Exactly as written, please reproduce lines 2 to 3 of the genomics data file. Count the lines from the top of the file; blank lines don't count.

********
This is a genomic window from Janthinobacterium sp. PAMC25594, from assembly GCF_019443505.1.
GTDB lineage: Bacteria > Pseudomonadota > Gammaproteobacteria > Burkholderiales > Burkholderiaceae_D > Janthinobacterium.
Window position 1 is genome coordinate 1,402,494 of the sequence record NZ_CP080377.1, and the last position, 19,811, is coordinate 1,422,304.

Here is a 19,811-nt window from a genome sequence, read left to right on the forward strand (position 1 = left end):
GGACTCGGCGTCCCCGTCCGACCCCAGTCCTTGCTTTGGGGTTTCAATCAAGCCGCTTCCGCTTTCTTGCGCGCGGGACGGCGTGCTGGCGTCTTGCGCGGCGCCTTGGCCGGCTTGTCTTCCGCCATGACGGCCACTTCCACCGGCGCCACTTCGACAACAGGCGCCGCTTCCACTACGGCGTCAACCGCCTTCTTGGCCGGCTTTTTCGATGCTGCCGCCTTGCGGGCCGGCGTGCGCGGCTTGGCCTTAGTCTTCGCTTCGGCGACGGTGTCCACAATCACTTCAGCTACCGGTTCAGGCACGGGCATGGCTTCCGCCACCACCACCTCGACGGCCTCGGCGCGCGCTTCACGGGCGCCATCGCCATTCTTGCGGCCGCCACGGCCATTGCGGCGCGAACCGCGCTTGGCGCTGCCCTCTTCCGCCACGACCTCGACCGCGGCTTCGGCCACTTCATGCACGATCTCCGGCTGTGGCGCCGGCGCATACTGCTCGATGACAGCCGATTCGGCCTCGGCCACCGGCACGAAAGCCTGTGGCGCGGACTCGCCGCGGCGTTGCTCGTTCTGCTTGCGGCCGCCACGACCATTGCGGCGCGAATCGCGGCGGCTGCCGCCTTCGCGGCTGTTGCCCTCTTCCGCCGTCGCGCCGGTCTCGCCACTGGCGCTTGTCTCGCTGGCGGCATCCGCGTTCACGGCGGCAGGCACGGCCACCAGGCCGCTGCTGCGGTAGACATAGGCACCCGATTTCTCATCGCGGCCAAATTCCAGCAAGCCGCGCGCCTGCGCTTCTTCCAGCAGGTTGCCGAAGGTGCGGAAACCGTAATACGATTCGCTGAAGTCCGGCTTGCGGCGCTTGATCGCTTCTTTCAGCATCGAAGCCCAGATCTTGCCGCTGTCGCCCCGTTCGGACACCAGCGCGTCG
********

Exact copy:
GTDB lineage: Bacteria > Pseudomonadota > Gammaproteobacteria > Burkholderiales > Burkholderiaceae_D > Janthinobacterium.
Window position 1 is genome coordinate 1,402,494 of the sequence record NZ_CP080377.1, and the last position, 19,811, is coordinate 1,422,304.